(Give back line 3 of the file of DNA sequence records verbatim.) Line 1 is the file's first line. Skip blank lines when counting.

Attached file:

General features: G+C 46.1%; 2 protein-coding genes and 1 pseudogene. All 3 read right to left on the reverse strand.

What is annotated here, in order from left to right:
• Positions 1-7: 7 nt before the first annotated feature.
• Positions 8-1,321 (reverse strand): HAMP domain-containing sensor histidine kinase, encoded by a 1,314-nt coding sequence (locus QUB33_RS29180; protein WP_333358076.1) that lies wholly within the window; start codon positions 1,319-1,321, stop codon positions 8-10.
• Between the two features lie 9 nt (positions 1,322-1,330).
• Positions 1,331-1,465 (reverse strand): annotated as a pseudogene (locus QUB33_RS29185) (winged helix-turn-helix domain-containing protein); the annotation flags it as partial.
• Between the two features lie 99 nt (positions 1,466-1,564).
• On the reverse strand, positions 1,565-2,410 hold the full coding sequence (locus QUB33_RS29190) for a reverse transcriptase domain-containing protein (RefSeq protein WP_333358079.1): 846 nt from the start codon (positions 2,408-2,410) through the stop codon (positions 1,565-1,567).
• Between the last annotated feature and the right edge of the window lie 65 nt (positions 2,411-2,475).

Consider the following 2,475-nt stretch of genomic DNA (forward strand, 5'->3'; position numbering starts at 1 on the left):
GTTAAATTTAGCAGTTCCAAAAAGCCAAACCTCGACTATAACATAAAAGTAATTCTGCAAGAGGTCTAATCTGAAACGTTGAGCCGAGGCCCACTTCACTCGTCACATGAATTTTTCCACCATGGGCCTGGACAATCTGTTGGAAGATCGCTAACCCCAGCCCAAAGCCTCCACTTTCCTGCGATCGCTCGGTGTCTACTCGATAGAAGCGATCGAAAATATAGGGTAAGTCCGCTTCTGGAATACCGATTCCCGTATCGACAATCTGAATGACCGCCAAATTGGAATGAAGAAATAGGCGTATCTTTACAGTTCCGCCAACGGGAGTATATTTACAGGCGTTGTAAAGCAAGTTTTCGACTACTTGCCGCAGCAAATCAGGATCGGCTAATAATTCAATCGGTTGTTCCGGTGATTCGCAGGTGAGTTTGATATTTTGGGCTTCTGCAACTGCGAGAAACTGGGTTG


• Positions 1-7: 7 nt before the first annotated feature.